Chapter

Purposes of Early 19th-century Russian Imperial Cartography

in Mapping Europe's Borderlands

Published by University of Chicago Press

Published in print May 2012 | ISBN: 9780226744254
Published online March 2013 | e-ISBN: 9780226744278 | DOI: http://dx.doi.org/10.7208/chicago/9780226744278.003.0004
Purposes of Early 19th-century Russian Imperial Cartography

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  • Medieval and Renaissance History (500 to 1500)

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This chapter examines the European imperial agendas of Russian geospatial practices. It looks at how cartographers in European Russia territorialized former Poland–Lithuania within an expanded empire, from the last partition in 1795 to the establishment of the Imperial Russian Geographical Society in 1845. The lands of Poland–Lithuania and Ukraine became grounds for rossiiskii (imperial and state) as well as russkii (historical, national, and ethnolinguistic) claims, often at the expense of Sweden, Poland–Lithuania, the Cossack Hetmanate, and the Ottoman Porte. Triautocratic partitioning powers treated lands they acquired as a laboratory for empire in which their civilization could be extended and administrative loyalties had to be secured. Orthodox aristocratic elites in Little Russia (Ukraine) and the eastern ramparts of the Grand Duchy were co-opted in their sympathies toward Russia. Populations in newly designated provinces were marked by confession and language, despite having mixed origins. Unrepresented rural peoples speaking languages or “dialects” had few means of resisting state-sponsored grids and acts of taxonomic sorting carried out in censuses and expressed through statistical compilations. Military cartographers, bureaucrats, and academic geographers aimed to modernize and retain the rossiiskii state's geopolitical legitimacy from the Baltic to the Black and Caspian Seas.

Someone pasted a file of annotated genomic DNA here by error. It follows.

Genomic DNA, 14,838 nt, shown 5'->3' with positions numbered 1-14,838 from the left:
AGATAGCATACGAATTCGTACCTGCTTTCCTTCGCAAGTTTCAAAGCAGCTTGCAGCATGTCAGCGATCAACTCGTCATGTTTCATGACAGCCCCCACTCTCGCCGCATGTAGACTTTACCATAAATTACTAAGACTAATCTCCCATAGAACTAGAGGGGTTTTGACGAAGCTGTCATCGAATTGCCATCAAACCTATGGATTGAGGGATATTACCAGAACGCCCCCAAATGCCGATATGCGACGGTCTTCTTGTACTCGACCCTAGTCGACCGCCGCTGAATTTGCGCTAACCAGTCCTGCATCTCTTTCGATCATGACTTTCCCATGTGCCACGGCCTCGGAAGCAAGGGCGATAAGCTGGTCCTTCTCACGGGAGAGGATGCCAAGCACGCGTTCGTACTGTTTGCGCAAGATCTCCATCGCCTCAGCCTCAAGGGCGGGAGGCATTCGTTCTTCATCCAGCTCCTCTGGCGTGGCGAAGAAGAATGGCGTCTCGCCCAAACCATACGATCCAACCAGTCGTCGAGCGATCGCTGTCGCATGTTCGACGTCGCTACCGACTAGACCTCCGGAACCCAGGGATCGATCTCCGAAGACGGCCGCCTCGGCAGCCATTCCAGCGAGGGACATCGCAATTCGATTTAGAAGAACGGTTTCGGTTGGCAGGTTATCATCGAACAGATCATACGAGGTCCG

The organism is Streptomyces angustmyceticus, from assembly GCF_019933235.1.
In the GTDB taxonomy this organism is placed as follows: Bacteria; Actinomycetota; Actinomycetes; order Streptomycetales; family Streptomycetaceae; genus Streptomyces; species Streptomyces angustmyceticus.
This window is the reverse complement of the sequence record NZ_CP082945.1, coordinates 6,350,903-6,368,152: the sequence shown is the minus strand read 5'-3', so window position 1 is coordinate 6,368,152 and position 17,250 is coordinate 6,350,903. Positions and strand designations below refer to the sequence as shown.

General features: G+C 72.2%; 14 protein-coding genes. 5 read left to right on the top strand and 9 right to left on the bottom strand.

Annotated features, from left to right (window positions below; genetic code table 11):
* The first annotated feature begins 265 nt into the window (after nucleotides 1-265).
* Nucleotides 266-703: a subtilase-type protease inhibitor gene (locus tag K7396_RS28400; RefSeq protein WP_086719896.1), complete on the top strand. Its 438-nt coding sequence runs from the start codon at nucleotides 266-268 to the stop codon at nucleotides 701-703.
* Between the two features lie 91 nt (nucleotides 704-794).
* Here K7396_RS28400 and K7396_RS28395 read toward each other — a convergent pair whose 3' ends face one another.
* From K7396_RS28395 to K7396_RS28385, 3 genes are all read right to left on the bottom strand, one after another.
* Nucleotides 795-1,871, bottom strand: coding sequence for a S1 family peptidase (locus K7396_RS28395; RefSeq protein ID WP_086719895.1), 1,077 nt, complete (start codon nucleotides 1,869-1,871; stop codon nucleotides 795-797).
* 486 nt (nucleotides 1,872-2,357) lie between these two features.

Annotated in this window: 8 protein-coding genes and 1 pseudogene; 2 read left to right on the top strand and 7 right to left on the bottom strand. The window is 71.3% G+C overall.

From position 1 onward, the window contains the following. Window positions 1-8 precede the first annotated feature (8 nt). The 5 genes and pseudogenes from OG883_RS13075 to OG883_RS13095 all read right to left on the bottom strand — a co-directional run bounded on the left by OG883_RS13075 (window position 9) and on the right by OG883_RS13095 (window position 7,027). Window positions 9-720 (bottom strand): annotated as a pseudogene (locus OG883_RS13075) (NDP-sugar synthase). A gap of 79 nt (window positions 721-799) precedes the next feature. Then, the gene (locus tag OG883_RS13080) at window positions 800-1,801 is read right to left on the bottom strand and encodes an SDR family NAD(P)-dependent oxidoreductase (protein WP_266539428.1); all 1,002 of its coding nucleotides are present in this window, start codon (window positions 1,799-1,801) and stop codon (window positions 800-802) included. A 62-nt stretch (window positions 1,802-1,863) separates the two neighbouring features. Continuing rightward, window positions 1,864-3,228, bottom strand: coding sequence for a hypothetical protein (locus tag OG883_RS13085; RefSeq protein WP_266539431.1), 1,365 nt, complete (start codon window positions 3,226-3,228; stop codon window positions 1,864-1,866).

Keywords: European imperial agenda; imperialism; cartographers; Poland–Lithuania; land partitioning; rossiskii

Chapter.  10352 words.  Illustrated.

Subjects: Medieval and Renaissance History (500 to 1500)

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